Here is ‘the’ list of the most thought-provoking things you will want to bring with you to Korea. In South Korea (also referred to as Korea) you will need a few vital things in your first week that make it possible for you to adapt to the all-new Korean lifestyle you are now co-existing with. This list applies to anywhere you’re going to live in Korea including all the major cities like Seoul, Busan, Jeju City or Daegu and everywhere else.
There is one condition that makes this list almost useless, and that’s if you’re moving in with a buddy or a friend who can help you out. When I first arrived in Korea I landed at Incheon and went on to Chuncheon for 2 weeks. I didn’t need any of things I listed below since my friend had everything. However, when I finally made the trip to my apartment provided to me by the public school I am working at there were no power converters nor was there any toilet paper which made things awkward and difficult at first ASIAN ESCORTS NYC.
Now, this isn’t just some crappy list slapped together by an article writing firm in India. The information here was personally experienced by me, Dan, and I have a story to go with each one.
A Towel: Doesn’t this sound like a basic thing to bring? When I first arrived in Korea, I had a long pink towel I brought from home. What a good decision. In Korea, the only towels you can find anywhere are almost the size of an oversized napkin. You might be able to find out what’s the size of two placemats for about 75,000 won.
All Koreans throughout South Korea use very small towels. When they dry themselves it gets very wet. The plus side however is that it dries quickly too. If you don’t like chiverrig when you get out of the shower I highly recommend bringing a towel that’s the size of a large desk so you have it ready to use when you step out of the shower/bathroom.
More Than One Plug converter: Remember that in Korea, the plug holes are of a different voltage than the ones in your country. In every major city there is a store like Home Plus or Lotte Mart where you can buy plug converters, but what do you do when you just arrived last night and need to shave right now? Most people only bring one or none. If you only bring one with you, where will you plug it? Will you plug your laptop, iPod charger and battery charger all using the one small black converter? Of course not; make sure you make life easy on yourself so you can focus on more important things upon your arrival.
A power converter will work anywhere in Korea and sets you back a grand total of $2 at Walmart.
A Laptop: Most of us have one. But if you don’t, you’ll find it very annoying to use the one at your school or harp around looking for a PC-Internet cafe. Even though they’re everywhere in Seoul, Busan, Daegu, Daejon or anywhere else. However you won’t feel like embarrassing yourself in front of 20-year old computer game addicts who only speak the language of a role playing game.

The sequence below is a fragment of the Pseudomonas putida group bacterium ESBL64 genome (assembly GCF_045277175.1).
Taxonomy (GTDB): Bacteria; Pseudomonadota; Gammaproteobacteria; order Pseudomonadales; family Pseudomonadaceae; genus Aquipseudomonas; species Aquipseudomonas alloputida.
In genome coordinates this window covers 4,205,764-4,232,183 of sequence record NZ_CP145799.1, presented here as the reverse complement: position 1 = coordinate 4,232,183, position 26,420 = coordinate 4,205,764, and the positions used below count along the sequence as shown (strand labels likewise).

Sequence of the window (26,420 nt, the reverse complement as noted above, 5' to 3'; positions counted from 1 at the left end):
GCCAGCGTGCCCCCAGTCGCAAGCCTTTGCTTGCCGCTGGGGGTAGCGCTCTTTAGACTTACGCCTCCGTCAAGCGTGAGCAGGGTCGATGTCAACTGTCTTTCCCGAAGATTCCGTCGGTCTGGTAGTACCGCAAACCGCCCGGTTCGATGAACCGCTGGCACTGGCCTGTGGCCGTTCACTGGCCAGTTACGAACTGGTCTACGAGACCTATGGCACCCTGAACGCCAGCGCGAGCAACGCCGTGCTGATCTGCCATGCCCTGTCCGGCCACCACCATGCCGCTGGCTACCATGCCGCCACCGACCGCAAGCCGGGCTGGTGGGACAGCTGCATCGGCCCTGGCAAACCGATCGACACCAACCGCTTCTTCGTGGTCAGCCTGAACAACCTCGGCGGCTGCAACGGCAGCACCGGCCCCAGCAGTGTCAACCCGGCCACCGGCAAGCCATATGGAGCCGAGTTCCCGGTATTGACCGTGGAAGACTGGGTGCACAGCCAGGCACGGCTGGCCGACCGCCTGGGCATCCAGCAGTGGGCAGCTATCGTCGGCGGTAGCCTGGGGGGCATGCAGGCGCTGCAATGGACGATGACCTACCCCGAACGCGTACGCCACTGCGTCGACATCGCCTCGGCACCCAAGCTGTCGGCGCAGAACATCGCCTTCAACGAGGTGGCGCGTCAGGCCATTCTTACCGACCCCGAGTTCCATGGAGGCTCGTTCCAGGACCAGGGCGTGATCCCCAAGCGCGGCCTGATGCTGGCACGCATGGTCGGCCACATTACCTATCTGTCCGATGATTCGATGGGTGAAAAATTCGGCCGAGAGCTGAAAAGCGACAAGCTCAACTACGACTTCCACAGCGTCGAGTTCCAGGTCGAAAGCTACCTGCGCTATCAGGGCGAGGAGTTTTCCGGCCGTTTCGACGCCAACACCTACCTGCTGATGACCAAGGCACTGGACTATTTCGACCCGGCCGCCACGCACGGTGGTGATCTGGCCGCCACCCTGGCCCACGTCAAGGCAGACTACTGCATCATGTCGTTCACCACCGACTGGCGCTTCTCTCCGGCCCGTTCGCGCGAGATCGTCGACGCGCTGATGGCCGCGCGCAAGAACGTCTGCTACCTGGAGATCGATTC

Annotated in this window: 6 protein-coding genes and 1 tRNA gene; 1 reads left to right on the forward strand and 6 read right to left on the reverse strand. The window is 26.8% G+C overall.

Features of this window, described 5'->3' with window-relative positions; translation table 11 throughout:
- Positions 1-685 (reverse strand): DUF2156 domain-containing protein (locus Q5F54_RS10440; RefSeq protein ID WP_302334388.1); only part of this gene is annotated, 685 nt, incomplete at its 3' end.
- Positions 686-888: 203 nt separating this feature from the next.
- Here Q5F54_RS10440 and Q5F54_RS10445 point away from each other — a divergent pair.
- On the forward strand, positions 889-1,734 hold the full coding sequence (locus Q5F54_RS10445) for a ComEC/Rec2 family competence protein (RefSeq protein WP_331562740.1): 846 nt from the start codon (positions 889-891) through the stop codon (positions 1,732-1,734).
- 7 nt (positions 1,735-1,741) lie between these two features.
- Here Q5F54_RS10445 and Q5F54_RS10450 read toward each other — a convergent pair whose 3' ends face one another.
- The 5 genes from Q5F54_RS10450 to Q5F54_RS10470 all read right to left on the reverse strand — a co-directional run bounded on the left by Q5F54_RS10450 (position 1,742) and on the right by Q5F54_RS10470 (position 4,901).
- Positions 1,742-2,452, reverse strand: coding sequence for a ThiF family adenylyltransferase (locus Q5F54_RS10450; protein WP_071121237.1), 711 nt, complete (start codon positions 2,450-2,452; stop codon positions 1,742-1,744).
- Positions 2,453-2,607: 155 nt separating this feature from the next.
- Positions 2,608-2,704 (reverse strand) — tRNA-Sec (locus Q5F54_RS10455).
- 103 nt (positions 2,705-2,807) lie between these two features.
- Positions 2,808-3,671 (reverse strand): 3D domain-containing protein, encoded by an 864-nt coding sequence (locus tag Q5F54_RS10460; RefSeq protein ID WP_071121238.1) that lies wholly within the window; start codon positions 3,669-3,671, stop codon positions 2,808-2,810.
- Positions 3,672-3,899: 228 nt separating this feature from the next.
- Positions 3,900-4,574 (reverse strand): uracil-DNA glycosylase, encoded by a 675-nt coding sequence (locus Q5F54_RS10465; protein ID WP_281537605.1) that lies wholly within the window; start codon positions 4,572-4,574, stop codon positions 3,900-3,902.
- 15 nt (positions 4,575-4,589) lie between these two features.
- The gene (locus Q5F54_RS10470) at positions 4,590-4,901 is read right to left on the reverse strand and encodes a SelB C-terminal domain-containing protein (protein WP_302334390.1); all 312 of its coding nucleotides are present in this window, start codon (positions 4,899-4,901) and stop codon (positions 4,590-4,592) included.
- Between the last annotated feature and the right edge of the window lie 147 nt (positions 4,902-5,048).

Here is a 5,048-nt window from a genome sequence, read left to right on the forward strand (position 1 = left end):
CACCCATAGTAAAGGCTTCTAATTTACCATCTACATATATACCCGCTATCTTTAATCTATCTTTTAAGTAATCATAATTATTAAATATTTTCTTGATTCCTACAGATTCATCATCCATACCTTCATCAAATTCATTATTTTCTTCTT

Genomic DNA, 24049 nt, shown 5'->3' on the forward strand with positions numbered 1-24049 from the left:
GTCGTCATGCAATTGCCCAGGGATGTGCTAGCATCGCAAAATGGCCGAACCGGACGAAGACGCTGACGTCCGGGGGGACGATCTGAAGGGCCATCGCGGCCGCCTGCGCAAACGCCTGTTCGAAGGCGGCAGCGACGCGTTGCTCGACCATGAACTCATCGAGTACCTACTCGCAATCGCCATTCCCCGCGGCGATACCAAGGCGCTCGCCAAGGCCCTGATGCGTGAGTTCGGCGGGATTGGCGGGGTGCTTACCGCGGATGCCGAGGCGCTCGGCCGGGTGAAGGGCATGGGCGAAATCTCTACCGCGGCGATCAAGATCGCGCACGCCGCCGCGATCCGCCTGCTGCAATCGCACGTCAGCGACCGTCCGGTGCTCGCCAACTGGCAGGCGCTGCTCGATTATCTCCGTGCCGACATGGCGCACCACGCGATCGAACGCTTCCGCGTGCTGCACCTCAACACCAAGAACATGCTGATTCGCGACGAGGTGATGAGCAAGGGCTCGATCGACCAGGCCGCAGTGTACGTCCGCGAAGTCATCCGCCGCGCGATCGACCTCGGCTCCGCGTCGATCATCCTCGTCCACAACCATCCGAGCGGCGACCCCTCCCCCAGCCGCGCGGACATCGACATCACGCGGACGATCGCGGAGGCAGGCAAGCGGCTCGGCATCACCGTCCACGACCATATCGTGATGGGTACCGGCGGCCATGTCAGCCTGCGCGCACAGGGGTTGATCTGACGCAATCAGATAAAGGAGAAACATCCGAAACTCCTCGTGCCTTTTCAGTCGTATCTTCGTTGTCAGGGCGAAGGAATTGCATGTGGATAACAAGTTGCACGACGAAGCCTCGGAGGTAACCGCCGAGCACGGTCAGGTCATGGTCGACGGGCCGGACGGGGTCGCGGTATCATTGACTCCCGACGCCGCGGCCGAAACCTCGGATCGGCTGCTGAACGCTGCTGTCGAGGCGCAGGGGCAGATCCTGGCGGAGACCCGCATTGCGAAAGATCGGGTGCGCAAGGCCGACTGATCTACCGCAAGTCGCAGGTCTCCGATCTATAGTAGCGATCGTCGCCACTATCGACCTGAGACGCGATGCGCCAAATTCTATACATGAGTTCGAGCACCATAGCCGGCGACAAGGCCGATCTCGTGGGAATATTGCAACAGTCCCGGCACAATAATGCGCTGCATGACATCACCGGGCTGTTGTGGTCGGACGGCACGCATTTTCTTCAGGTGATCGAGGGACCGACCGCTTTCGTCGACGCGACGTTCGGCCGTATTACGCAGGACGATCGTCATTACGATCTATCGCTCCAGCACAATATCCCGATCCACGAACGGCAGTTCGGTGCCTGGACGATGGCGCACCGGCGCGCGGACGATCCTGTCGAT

Besides, can you imagine having to go out every time you want to connect with your family or friends? When just arrive in Korea it’s a challenge and the more connections you can make back home to help you through it, the better.
Underwear: Who would have thought, right? Buying underwear in an Asian country is much different that it is in North America and possibly Europe for two reasons. First, it’s difficult to find a “6-pack” of underwear. Keep in mind that I’m speaking about this from a man’s perspective. Koreans buy the under-garments one at a time. Second, each pair costs about 10,000 won. So 6 pairs sets you back 60,000 won.
Does that make any sense? Sizes are a problem too, so keep in mind that in Asia, the sizes are all on the smaller side. Don’t frustrate yourself by bringing just a few expecting to find more within your first 2 months. It will take you a full month just getting used to being stared at by Koreans for no particular reason. They do it in Seoul and they do it in Jeju, even though these cities are the biggest tourist destinations and metropolitan areas in South Korea.
Now if you’re currently in Korea and reading this, take a couple of hours to do a full research on underwear, where you can find it, test out a few pairs on one of your evenings off (or mornings if you work at a private school) and make your decesion. And no, I don’t mean test a pair and then return it. But it and wear it for a few days to see if you like it and find its style comfortable.
Toilet Paper: Now don’t get any funny ideas, but keep in mind that depending on where you will be staying upon arriving you might want to be sure certain vital furnishings are there. If you land at the airport and are immediately taken to training, you won’t get a chance to buy toilet paper. Say from training (if you get any) you are then escorted to your apartment. What makes you think the former co-teacher is going to have left a big package of toilet paper there waiting for you? Typically, in Korea, the former tenant doesn’t clean up the apartment because Korean culture frowns upon it.
Now upon landing, if you are starved for food, at least you won’t end up stranded on the toilet with nothing but a shower head to wipe yourself. How do I know? It happened to me. The result wasn’t pretty.